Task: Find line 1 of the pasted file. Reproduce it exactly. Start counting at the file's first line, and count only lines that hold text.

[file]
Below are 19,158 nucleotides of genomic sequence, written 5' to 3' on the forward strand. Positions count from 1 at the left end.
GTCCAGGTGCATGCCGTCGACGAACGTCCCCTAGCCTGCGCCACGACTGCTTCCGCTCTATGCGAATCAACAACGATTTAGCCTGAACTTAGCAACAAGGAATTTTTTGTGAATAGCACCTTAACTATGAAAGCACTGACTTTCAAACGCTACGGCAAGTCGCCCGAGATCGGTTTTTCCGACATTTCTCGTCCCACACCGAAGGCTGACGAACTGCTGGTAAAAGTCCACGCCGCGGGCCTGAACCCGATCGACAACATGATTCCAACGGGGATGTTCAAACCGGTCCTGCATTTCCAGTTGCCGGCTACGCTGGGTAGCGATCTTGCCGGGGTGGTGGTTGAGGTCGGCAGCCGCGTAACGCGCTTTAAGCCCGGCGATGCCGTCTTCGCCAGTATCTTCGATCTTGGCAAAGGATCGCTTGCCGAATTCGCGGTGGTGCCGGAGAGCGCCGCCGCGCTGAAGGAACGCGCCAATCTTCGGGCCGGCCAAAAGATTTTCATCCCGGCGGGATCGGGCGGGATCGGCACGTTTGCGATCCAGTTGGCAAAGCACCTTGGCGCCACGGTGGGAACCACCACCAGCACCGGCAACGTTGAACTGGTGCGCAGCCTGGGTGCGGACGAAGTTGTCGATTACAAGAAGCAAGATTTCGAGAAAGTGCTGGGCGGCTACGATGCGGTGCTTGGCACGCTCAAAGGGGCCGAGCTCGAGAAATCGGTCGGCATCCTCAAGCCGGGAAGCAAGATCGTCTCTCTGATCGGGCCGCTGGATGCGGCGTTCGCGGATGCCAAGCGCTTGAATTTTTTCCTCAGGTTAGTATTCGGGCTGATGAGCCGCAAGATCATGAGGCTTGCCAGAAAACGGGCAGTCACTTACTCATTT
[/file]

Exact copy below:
Below are 19,158 nucleotides of genomic sequence, written 5' to 3' on the forward strand. Positions count from 1 at the left end.